Good point.  I should have a point of inquiry up-front, but I'm not sure I've felt my way to that yet.  I know for certain that part of my intention here was "hey, Forge folks don't seem to be speaking up on this RPG.net thread that much, perhaps I should contribute to their awareness of it."

That said, from a Forge perspective, I'm specifically interested in the whole idea of the mechanics of modelling the "formula" of a Romance novel, as presented in the RPG.net thread at least -- the PCs are women, each of whom have a Wrong Man, and a Right Man; they are interested in the Wrong Man, and haven't realized that the Right Man is the right man yet, and the storyline gradually progresses towards the realization and, from there, I imagine some sort of consummatory endgame.

Thus the questions would be... Does the idea work and, if it does work, what sort of attributes (ala MLWM's Fear, Weariness, Self-Loathing, and Love) should be incorporated into such a game (e.g., the Awareness notion that I put forth in a later post to the RPG.net version of the thread)?

Since this is just an "idea fragment" it doesn't seem germane to the Design board (at least as I recall its charter -- it's been a while since I posted here), but does seem like the right thing for Theory.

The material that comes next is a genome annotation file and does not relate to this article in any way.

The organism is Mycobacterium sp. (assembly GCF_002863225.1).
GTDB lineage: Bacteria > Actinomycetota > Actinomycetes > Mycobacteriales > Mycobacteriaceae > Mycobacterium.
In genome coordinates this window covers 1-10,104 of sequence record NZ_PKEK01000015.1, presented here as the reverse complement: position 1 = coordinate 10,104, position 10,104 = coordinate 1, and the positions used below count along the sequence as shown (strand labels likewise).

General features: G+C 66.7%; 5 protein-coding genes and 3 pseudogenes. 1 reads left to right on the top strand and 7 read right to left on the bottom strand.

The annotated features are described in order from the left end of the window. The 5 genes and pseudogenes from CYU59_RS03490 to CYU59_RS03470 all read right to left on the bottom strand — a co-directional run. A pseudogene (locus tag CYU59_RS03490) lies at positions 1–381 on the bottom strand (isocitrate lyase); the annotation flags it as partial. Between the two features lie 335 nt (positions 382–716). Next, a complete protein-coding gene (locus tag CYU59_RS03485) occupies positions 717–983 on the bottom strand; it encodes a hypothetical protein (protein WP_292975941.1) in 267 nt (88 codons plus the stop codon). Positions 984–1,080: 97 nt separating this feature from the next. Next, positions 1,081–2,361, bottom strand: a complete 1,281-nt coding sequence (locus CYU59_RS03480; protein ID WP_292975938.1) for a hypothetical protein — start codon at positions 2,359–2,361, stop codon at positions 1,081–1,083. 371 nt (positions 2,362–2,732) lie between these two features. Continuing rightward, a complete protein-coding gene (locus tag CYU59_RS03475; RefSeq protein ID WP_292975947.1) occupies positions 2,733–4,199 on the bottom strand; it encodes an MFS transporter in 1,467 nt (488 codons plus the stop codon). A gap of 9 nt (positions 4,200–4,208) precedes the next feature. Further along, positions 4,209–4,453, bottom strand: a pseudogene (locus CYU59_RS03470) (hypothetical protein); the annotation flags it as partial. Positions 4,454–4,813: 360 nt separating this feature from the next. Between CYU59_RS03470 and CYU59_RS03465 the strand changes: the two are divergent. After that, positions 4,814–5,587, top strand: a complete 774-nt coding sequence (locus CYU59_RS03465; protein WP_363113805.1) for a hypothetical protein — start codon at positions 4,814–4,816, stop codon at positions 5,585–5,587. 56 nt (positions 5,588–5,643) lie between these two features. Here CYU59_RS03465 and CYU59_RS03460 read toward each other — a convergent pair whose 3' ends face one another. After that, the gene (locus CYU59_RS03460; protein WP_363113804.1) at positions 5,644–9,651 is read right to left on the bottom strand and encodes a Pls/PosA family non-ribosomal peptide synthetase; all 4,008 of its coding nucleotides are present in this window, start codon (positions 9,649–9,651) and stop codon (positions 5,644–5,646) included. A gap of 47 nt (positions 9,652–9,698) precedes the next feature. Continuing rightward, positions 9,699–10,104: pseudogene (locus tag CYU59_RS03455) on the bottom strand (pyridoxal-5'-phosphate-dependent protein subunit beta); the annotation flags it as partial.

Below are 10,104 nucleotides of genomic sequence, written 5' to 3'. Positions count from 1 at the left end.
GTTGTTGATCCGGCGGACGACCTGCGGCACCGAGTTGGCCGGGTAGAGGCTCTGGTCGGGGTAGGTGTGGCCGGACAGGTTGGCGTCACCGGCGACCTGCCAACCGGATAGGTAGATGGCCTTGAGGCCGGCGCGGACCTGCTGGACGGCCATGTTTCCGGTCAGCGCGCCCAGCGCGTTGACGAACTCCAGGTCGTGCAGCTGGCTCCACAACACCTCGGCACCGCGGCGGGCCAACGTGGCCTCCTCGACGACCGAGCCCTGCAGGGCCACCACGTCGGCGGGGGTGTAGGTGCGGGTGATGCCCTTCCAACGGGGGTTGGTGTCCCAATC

Apologies if I've mistargetted.
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Rob MacDougall
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« Reply #3 on: February 17, 2004, 04:53:25 PM »

Check out Bryant Durrell's beta draft of "Into the Sunset", a very clever attempt at a romance RPG. It's modelled on "big ethnic family romantic comedies" (like Bend It Like Beckham, My Big Fat Greek Wedding, "Jewish mother" comedies too numerous to name, and uh, you know, that Chinese movie) rather than romance novels, but it's a nifty little exercise. Pity we've never had the chance to actually play.
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jburneko
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« Reply #4 on: February 17, 2004, 05:17:25 PM »

Hello,

Romance as a topic for an RPG has been a point of interest for me for some time.  I don't think "Romance" as a wide open topic is just a woman thing.  I'm a guy and it's true, I don't like a lot of "Romantic Comedies."  But to say I don't like Romances as a whole is far from the truth.  The french film Amelie is primarily a Romance and I love it.  The remake of the Thomas Crown Affair is primarily a Romance and I love that too.